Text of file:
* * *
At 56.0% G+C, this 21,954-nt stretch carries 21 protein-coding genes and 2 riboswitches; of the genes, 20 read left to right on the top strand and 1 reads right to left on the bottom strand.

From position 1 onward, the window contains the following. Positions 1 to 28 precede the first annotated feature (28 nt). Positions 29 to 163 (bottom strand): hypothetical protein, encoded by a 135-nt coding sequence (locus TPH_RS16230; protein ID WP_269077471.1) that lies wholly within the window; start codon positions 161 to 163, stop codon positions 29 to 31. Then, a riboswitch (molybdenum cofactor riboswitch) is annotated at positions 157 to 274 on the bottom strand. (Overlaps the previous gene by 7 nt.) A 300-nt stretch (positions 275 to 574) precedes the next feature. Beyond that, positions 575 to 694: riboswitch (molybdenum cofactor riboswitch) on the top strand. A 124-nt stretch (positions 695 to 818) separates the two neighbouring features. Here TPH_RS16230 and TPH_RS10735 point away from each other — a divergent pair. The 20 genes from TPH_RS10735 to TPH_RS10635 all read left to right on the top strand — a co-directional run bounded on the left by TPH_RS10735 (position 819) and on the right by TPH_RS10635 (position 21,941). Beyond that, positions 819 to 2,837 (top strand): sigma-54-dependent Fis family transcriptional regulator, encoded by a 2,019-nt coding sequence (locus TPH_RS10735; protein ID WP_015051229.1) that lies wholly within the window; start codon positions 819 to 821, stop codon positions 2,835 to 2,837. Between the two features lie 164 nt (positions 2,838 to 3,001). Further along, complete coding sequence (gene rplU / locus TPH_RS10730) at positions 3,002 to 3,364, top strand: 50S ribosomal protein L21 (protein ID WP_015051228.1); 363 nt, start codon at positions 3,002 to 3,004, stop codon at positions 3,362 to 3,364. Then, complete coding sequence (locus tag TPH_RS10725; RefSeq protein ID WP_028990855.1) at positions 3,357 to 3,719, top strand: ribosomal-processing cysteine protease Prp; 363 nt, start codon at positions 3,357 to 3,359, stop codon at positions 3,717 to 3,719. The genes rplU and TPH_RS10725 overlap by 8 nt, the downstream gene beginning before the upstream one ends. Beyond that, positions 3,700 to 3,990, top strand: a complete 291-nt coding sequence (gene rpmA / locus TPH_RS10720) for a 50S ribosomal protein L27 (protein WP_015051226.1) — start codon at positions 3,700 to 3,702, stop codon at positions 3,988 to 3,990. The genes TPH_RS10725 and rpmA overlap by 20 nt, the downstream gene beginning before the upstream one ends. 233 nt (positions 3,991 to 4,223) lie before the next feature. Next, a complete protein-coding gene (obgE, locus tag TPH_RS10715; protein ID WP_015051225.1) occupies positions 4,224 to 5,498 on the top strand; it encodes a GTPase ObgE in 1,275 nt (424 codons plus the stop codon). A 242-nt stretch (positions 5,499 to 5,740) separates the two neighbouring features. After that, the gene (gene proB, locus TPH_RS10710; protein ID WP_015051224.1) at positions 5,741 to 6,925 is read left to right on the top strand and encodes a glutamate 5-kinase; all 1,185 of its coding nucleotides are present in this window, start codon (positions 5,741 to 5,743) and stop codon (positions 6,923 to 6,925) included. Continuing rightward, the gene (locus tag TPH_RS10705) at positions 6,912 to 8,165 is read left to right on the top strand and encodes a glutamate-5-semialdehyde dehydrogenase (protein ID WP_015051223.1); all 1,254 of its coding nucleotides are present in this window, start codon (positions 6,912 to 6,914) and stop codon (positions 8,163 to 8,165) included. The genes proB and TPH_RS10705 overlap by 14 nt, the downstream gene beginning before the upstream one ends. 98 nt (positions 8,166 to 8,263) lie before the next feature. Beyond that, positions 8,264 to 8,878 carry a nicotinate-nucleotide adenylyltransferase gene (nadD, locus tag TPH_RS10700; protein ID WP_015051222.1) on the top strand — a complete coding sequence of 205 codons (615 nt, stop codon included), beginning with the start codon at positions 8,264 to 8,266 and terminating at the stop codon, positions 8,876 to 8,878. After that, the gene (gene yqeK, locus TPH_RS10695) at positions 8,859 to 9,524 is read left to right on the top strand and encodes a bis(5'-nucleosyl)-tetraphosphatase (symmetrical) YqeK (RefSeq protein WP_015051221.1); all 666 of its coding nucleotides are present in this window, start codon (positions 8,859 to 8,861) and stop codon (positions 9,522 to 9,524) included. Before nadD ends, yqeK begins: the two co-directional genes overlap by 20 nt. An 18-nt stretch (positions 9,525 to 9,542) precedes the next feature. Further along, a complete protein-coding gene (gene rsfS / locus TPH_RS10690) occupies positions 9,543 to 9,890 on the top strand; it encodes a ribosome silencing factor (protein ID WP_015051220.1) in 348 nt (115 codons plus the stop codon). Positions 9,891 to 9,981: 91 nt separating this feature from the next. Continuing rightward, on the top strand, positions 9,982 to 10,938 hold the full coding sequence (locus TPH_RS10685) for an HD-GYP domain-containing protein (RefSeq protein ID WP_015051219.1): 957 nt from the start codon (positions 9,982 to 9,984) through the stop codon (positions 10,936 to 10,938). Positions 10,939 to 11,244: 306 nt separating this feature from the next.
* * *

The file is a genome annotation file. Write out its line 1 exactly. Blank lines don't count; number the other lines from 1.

At 56.0% G+C, this 21,954-nt stretch carries 21 protein-coding genes and 2 riboswitches; of the genes, 20 read left to right on the top strand and 1 reads right to left on the bottom strand.